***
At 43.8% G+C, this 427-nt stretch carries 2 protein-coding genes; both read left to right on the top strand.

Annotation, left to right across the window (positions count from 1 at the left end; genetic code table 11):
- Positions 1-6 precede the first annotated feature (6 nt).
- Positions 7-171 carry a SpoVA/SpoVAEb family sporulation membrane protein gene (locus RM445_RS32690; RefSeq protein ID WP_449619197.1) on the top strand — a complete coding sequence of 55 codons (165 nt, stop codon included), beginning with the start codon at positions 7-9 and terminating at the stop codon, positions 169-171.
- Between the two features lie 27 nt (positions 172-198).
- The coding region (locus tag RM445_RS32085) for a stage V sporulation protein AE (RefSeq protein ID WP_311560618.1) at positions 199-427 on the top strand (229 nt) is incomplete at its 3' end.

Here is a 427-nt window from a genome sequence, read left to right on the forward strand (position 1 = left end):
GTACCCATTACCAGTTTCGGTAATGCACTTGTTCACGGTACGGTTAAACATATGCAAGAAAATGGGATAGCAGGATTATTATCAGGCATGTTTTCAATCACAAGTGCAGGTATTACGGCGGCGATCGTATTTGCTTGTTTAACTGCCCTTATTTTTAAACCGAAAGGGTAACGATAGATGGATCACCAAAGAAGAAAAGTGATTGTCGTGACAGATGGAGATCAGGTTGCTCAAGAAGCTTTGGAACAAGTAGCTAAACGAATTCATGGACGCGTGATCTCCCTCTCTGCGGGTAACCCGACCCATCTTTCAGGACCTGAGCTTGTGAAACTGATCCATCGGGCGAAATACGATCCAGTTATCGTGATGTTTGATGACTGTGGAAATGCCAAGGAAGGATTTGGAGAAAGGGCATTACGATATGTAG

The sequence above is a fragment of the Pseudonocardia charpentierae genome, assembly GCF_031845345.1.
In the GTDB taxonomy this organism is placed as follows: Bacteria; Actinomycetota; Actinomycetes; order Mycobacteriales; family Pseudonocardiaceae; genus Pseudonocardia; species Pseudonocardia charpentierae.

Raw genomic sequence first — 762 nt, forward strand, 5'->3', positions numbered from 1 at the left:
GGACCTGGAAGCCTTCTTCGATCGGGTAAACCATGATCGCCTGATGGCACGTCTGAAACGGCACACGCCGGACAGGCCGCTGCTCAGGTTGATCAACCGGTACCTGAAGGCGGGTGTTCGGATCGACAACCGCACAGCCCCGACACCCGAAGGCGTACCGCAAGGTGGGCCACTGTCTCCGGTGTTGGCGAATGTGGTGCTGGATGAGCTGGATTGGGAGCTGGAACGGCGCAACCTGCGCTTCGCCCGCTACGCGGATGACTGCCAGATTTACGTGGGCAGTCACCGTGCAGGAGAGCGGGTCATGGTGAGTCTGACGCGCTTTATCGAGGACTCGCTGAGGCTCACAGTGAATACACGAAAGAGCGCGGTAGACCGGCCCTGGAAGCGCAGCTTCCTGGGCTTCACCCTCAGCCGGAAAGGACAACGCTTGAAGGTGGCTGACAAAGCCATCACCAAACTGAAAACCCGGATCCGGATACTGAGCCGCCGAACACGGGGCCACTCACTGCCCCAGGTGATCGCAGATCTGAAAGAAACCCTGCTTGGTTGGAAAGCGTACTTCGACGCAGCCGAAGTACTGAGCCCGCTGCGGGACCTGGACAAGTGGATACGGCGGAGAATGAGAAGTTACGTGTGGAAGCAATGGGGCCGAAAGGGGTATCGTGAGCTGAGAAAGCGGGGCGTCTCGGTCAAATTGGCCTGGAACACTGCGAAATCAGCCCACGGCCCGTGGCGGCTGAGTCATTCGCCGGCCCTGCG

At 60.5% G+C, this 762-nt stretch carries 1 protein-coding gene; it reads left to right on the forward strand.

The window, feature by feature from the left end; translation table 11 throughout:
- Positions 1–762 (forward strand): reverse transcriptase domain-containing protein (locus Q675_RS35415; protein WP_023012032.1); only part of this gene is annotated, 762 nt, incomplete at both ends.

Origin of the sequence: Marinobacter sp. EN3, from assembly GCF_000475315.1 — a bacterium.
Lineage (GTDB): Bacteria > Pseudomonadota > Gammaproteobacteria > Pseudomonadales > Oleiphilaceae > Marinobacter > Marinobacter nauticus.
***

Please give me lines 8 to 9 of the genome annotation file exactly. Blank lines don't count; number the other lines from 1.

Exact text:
GTACCCATTACCAGTTTCGGTAATGCACTTGTTCACGGTACGGTTAAACATATGCAAGAAAATGGGATAGCAGGATTATTATCAGGCATGTTTTCAATCACAAGTGCAGGTATTACGGCGGCGATCGTATTTGCTTGTTTAACTGCCCTTATTTTTAAACCGAAAGGGTAACGATAGATGGATCACCAAAGAAGAAAAGTGATTGTCGTGACAGATGGAGATCAGGTTGCTCAAGAAGCTTTGGAACAAGTAGCTAAACGAATTCATGGACGCGTGATCTCCCTCTCTGCGGGTAACCCGACCCATCTTTCAGGACCTGAGCTTGTGAAACTGATCCATCGGGCGAAATACGATCCAGTTATCGTGATGTTTGATGACTGTGGAAATGCCAAGGAAGGATTTGGAGAAAGGGCATTACGATATGTAG

The sequence above is a fragment of the Pseudonocardia charpentierae genome, assembly GCF_031845345.1.